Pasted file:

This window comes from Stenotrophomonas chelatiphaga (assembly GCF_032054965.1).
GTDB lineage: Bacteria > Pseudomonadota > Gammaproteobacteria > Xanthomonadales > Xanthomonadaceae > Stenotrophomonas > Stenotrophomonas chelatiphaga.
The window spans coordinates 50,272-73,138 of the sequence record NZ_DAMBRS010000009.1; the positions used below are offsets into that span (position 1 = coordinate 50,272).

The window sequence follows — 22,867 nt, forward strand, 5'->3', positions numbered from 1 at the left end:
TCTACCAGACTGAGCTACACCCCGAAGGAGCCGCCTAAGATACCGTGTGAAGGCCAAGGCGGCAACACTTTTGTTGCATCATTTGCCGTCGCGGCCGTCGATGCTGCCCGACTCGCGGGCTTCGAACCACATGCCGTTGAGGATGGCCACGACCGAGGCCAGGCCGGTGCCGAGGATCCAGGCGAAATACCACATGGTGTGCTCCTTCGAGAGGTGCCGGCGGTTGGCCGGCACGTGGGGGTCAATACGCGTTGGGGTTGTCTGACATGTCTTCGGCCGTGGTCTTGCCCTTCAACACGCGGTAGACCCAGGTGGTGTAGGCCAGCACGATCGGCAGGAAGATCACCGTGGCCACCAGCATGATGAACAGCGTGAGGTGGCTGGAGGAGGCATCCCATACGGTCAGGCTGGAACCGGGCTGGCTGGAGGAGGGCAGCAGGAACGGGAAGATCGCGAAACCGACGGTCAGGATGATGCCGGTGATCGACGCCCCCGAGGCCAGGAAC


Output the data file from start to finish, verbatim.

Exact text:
This window comes from Stenotrophomonas chelatiphaga (assembly GCF_032054965.1).
GTDB lineage: Bacteria > Pseudomonadota > Gammaproteobacteria > Xanthomonadales > Xanthomonadaceae > Stenotrophomonas > Stenotrophomonas chelatiphaga.
The window spans coordinates 50,272-73,138 of the sequence record NZ_DAMBRS010000009.1; the positions used below are offsets into that span (position 1 = coordinate 50,272).

The window sequence follows — 22,867 nt, forward strand, 5'->3', positions numbered from 1 at the left end:
TCTACCAGACTGAGCTACACCCCGAAGGAGCCGCCTAAGATACCGTGTGAAGGCCAAGGCGGCAACACTTTTGTTGCATCATTTGCCGTCGCGGCCGTCGATGCTGCCCGACTCGCGGGCTTCGAACCACATGCCGTTGAGGATGGCCACGACCGAGGCCAGGCCGGTGCCGAGGATCCAGGCGAAATACCACATGGTGTGCTCCTTCGAGAGGTGCCGGCGGTTGGCCGGCACGTGGGGGTCAATACGCGTTGGGGTTGTCTGACATGTCTTCGGCCGTGGTCTTGCCCTTCAACACGCGGTAGACCCAGGTGGTGTAGGCCAGCACGATCGGCAGGAAGATCACCGTGGCCACCAGCATGATGAACAGCGTGAGGTGGCTGGAGGAGGCATCCCATACGGTCAGGCTGGAACCGGGCTGGCTGGAGGAGGGCAGCAGGAACGGGAAGATCGCGAAACCGACGGTCAGGATGATGCCGGTGATCGACGCCCCCGAGGCCAGGAAC